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Library Research E-Textbook - Student Version: Plagiarism and Academic Honesty

Recognizing Plagiarism

What About Copyright?

Copyright and copyright infringement can be confusing.  Check out these websites and get informed! 

Creative Commons

Creative Commons License

This page is adapted from the LibGuide Transitioning to College by SUNY Canton (adapted from Kent State University) is licensed under a Creative Commons Attribution-NonCommercial-ShareAlike 3.0 Unported License.

What is Plagiarism?

Plagiarism is stealing someone's words or ideas and claiming them as your own. It is obvious that turning in a paper written by someone else and saying it is your work is plagiarism, but plagiarism can also be very subtle.  For example, did you know that if you write a paper for your English class and then hand in the same paper for your Psychology class this is considered plagiarism? Yes, you can self-plagiarise. 

The best way to avoid being guilty of plagiarism is to learn as much as you can about what is considered plagiarism and the precautions you can take to prevent yourself from plagiarising. 

If you think professors are too busy to check your work this closely, think again! Many colleges and universities have software such as Turn It In that professors can use to detect plagiarism.  Professors also turn to the Internet or other free resources such as Plagiarism Checker

Learn more about plagiarism and academic honesty by exploring these websites.

Plagiarism Policies

Plagiarism is a serious offense that colleges and universities will not tolerate. Many cases of plagiarism are unintentional.  Be sure you understand what plagiarism is and know how to avoid it in your papers and projects. 

Colleges and universities have a statement about academic integrity in their student code of conduct or policies.  Students found guilty of plagiarism risk expulsion.  At SUNY Canton, we abide by the policy for DEVIANT ACADEMIC CONDUCT, which states:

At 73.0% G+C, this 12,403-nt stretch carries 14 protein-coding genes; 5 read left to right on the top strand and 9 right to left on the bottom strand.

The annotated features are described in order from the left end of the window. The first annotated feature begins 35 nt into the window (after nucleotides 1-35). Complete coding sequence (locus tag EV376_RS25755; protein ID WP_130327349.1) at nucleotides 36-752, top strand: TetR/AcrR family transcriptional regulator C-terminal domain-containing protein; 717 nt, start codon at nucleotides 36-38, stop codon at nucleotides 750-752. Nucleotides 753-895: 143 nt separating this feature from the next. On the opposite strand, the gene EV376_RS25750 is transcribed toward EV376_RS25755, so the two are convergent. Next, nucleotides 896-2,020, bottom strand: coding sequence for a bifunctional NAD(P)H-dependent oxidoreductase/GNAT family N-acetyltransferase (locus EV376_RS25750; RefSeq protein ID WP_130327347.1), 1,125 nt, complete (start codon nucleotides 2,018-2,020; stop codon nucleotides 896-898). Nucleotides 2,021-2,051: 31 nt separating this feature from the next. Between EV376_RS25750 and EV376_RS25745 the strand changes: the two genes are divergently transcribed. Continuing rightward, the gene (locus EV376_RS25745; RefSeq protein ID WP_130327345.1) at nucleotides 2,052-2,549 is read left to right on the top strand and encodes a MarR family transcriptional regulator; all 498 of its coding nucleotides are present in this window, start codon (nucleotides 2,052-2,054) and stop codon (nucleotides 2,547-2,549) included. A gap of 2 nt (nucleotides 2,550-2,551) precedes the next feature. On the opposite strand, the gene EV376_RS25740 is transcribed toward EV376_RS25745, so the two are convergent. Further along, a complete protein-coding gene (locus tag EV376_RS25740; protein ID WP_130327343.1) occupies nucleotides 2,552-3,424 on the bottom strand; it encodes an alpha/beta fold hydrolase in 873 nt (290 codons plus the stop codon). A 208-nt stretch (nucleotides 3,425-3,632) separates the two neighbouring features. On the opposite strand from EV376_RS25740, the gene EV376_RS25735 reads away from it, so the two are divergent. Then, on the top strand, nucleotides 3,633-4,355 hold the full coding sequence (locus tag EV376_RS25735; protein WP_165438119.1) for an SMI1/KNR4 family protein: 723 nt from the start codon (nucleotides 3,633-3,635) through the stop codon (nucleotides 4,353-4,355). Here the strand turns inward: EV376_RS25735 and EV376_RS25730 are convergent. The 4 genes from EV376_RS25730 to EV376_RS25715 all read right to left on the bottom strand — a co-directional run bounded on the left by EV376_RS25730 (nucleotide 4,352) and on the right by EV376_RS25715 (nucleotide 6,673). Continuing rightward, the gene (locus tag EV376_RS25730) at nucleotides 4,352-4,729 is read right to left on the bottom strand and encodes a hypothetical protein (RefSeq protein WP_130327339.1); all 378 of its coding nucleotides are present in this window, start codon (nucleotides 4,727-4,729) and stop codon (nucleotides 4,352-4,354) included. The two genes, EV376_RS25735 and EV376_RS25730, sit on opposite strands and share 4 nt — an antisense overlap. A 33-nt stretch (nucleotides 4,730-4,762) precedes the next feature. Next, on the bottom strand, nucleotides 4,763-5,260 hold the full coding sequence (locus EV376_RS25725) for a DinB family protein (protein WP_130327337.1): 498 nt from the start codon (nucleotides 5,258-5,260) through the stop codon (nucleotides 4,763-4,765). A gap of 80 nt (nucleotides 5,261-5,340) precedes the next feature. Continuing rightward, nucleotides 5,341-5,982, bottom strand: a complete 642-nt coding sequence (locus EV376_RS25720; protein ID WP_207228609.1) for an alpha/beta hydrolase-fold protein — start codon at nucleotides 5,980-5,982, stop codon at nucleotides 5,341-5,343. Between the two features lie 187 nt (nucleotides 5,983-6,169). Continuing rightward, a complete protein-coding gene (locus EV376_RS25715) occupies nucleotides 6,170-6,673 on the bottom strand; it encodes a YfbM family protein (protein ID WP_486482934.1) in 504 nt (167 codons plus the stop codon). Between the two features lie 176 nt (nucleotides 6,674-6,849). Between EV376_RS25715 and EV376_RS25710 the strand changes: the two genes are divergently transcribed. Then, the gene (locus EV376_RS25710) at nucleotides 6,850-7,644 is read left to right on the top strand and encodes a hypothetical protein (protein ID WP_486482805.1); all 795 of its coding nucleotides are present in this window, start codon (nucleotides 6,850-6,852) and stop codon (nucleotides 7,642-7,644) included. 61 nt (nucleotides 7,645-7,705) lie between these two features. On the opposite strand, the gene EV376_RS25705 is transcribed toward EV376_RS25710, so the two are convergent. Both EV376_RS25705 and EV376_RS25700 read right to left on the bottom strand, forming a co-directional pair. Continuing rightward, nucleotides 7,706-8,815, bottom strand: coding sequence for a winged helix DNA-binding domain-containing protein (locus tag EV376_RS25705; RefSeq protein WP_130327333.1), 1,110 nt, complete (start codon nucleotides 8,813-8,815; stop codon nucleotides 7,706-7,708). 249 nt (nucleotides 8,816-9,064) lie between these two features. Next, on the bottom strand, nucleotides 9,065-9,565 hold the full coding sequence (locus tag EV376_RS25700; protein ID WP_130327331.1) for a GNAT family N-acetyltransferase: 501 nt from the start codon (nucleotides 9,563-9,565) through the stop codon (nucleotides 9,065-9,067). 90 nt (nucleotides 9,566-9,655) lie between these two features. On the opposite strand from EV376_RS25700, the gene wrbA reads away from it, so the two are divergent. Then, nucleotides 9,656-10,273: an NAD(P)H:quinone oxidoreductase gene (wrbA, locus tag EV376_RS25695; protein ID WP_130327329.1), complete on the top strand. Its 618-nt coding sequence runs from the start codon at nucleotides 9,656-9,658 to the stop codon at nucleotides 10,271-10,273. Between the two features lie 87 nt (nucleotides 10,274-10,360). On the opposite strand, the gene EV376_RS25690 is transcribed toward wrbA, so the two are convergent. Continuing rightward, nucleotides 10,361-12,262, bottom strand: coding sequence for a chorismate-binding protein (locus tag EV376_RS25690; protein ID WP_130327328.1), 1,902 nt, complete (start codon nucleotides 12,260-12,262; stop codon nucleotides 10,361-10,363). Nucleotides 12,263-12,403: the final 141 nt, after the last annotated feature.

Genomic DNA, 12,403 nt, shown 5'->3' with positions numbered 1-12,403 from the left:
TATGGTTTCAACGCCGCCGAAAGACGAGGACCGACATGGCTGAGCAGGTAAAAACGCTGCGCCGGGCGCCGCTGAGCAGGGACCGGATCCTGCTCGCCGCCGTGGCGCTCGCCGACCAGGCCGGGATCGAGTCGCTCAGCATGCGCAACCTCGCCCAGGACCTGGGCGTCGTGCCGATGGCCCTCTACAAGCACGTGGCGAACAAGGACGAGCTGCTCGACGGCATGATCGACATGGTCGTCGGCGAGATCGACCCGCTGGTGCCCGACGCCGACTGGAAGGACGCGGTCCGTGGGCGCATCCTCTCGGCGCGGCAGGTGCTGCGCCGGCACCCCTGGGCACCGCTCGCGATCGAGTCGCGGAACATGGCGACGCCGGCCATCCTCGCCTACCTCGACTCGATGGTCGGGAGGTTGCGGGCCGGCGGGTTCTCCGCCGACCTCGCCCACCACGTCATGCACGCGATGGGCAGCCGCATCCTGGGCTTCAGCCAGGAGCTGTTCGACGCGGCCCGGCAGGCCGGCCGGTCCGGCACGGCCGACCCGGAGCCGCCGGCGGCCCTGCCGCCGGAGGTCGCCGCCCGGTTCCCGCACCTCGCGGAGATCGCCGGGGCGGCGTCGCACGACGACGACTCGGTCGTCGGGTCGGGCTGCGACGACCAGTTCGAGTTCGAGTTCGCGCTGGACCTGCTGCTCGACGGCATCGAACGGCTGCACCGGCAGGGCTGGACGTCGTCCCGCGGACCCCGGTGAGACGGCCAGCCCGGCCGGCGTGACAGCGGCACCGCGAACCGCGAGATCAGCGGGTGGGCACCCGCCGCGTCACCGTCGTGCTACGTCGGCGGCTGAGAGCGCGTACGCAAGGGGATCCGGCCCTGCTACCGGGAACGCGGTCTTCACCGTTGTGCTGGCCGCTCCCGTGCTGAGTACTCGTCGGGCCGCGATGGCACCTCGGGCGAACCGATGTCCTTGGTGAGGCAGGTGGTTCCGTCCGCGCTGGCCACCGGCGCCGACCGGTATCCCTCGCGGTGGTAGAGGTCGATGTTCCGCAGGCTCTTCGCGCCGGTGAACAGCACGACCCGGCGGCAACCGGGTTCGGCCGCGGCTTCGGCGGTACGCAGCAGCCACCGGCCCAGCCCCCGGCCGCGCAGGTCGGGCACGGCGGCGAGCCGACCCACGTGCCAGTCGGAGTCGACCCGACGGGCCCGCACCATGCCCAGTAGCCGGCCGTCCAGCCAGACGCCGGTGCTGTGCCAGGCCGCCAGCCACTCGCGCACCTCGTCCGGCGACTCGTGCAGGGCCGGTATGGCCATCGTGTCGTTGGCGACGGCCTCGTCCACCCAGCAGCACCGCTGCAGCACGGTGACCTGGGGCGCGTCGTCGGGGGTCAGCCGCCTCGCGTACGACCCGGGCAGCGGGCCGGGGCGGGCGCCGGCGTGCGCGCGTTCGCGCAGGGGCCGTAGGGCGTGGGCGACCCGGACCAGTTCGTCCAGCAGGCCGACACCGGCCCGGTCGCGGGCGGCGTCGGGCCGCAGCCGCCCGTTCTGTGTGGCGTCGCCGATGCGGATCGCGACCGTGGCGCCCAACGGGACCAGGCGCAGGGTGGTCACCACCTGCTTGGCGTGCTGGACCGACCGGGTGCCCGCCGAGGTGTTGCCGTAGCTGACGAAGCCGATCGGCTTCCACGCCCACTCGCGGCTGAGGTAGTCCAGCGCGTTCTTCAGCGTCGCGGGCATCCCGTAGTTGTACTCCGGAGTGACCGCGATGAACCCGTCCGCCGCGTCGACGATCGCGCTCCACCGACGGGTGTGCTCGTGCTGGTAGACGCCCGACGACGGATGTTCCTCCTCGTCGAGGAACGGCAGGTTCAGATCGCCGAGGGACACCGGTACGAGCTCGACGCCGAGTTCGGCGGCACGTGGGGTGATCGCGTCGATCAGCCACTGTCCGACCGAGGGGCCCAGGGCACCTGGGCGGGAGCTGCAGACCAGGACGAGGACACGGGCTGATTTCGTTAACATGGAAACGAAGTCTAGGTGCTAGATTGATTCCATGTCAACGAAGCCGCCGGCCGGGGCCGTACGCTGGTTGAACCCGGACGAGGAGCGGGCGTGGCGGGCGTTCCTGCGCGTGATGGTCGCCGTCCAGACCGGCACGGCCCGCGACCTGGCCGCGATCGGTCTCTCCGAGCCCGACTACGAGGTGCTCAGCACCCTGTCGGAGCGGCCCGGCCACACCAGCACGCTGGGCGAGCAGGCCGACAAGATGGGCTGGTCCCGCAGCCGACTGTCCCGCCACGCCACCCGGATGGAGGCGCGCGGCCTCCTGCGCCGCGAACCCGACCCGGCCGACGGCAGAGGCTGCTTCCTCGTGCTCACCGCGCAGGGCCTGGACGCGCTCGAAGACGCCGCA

"The instructor may impose a penalty upon a student evidencing prohibited academic behavior. 
When there is evidence of plagiarism, a student may be assigned a grade of “F” for the 
assignment and/or course. These consequences should be included in a class syllabus. 
Similarly, a student may be dismissed from a course with a grade of “F” as a consequence of 
intentional disruption, obstruction, or comparable class misconduct. These consequences should 
be included in the class syllabus. After written notification of the charge by the instructor, 
students may initiate the academic student grievance procedure if they believe they have proof 
that the charge is unwarranted" (SUNY Canton Policies & Procedures Manual, March 2014, 106).

Furthermore, SUNY Canton defines academic dishonesty as:

            "Acts of dishonesty, including but not limited to the following:

a. Cheating, plagiarism, or other forms of academic dishonesty.
b. Furnishing false information to any College official, faculty member, employee,
or office.
c. Forgery, alteration, or misuse of any College or official document, record, or 
instrument of identification (e.g., driver’s licenses and passports).
d. Tampering with the election of any college-recognized student organization." (SUNY Canton Policies & Procedures Manual, March 2014, 222-223).

Plagiarism: How to Avoid It

Brief video from Bainbridge College that reviews plagiarism, quoting sources, paraphrasing, and citing.

Avoiding Plagiarism

Need some help ensuring your paper is plagiarism free?  Consult these sources or talk to your teacher or librarian.

Learn to Cite Right

College professors will expect you to include a list of the sources you used and/or consulted to write your paper or complete your project.  There are many citation styles, but the two most common are:

Depending on the citation style used, the list of sources may be referred to as a works cited page (APA), references (APA), or bibliography. 

The Purdue Online Writing Lab (OWL) offers easy to access guides to help you create your citations.